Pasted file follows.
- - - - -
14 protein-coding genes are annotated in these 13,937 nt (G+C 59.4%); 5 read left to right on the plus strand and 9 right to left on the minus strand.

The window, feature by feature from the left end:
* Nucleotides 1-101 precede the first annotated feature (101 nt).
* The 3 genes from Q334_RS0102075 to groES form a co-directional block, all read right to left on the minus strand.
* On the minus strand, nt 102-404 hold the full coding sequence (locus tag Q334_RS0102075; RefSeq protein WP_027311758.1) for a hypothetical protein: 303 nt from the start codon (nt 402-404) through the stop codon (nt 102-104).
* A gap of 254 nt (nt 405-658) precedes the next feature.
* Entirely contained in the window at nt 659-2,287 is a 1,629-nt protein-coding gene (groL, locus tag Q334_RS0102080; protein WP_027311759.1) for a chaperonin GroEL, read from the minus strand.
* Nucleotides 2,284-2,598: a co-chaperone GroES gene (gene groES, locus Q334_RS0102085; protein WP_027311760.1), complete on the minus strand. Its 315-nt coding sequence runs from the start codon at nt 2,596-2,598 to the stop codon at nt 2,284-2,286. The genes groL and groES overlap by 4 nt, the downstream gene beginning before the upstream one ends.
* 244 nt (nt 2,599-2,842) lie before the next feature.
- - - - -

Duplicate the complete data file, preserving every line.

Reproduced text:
14 protein-coding genes are annotated in these 13,937 nt (G+C 59.4%); 5 read left to right on the plus strand and 9 right to left on the minus strand.

The window, feature by feature from the left end:
* Nucleotides 1-101 precede the first annotated feature (101 nt).
* The 3 genes from Q334_RS0102075 to groES form a co-directional block, all read right to left on the minus strand.
* On the minus strand, nt 102-404 hold the full coding sequence (locus tag Q334_RS0102075; RefSeq protein WP_027311758.1) for a hypothetical protein: 303 nt from the start codon (nt 402-404) through the stop codon (nt 102-104).
* A gap of 254 nt (nt 405-658) precedes the next feature.
* Entirely contained in the window at nt 659-2,287 is a 1,629-nt protein-coding gene (groL, locus tag Q334_RS0102080; protein WP_027311759.1) for a chaperonin GroEL, read from the minus strand.
* Nucleotides 2,284-2,598: a co-chaperone GroES gene (gene groES, locus Q334_RS0102085; protein WP_027311760.1), complete on the minus strand. Its 315-nt coding sequence runs from the start codon at nt 2,596-2,598 to the stop codon at nt 2,284-2,286. The genes groL and groES overlap by 4 nt, the downstream gene beginning before the upstream one ends.
* 244 nt (nt 2,599-2,842) lie before the next feature.